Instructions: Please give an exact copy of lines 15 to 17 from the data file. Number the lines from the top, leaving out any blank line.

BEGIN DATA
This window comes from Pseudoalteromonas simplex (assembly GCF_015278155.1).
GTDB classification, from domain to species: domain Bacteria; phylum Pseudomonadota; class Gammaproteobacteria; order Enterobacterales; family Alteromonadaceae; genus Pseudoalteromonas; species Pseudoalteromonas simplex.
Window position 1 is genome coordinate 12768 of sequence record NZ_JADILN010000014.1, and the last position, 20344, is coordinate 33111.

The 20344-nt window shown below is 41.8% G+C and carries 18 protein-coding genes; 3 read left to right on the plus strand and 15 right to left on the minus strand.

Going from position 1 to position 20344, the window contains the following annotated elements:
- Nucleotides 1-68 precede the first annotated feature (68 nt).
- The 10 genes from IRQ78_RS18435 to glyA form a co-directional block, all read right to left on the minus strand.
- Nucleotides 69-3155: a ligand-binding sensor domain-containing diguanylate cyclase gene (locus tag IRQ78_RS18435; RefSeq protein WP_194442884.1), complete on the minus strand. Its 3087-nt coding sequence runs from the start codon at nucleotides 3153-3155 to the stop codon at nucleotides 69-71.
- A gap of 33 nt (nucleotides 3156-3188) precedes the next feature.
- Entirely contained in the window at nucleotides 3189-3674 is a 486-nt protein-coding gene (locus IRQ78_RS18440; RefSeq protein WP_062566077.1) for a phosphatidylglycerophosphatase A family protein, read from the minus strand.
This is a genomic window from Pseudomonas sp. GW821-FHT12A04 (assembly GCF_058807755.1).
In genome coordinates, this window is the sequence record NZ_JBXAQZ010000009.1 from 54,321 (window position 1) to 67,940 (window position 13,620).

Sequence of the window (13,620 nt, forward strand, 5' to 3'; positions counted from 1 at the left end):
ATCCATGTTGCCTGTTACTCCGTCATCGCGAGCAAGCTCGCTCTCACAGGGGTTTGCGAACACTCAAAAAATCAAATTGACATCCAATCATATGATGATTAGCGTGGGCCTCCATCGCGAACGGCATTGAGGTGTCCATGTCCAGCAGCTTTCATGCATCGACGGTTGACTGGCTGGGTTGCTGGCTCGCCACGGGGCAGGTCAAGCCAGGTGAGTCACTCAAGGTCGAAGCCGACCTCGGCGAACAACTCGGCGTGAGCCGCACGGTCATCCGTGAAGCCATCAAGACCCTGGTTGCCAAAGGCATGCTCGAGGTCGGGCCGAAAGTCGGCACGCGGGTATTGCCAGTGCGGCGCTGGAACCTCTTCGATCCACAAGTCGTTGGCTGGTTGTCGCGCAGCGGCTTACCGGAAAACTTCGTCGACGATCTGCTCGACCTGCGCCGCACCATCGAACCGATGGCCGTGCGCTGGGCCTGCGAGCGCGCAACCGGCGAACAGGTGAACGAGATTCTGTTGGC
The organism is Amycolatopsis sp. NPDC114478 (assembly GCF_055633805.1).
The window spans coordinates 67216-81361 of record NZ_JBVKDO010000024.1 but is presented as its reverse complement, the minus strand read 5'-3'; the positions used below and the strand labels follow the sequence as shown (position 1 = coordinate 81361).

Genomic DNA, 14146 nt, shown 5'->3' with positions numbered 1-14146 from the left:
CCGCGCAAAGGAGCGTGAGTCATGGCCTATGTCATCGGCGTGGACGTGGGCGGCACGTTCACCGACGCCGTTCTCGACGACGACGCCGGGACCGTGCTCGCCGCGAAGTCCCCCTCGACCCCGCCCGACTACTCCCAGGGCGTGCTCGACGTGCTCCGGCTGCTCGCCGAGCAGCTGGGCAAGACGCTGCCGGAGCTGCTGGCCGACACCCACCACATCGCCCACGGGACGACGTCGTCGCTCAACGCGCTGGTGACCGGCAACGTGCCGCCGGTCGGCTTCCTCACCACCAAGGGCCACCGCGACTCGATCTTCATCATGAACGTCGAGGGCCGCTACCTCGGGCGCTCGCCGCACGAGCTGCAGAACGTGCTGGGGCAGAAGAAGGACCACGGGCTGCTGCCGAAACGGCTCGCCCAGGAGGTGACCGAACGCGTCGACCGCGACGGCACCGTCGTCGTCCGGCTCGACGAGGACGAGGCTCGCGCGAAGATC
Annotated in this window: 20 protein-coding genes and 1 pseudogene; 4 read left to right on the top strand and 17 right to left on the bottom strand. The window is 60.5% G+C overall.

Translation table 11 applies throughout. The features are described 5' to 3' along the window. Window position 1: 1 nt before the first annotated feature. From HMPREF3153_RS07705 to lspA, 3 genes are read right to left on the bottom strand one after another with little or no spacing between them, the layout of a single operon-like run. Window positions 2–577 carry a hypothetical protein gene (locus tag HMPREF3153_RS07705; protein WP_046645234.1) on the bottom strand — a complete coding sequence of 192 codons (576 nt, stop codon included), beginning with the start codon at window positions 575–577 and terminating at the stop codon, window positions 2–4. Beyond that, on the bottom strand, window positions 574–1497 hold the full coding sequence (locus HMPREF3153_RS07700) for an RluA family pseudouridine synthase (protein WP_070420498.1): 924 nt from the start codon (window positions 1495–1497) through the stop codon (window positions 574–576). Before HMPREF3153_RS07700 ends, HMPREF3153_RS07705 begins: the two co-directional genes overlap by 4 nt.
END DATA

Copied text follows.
The organism is Amycolatopsis sp. NPDC114478 (assembly GCF_055633805.1).
The window spans coordinates 67216-81361 of record NZ_JBVKDO010000024.1 but is presented as its reverse complement, the minus strand read 5'-3'; the positions used below and the strand labels follow the sequence as shown (position 1 = coordinate 81361).

Genomic DNA, 14146 nt, shown 5'->3' with positions numbered 1-14146 from the left: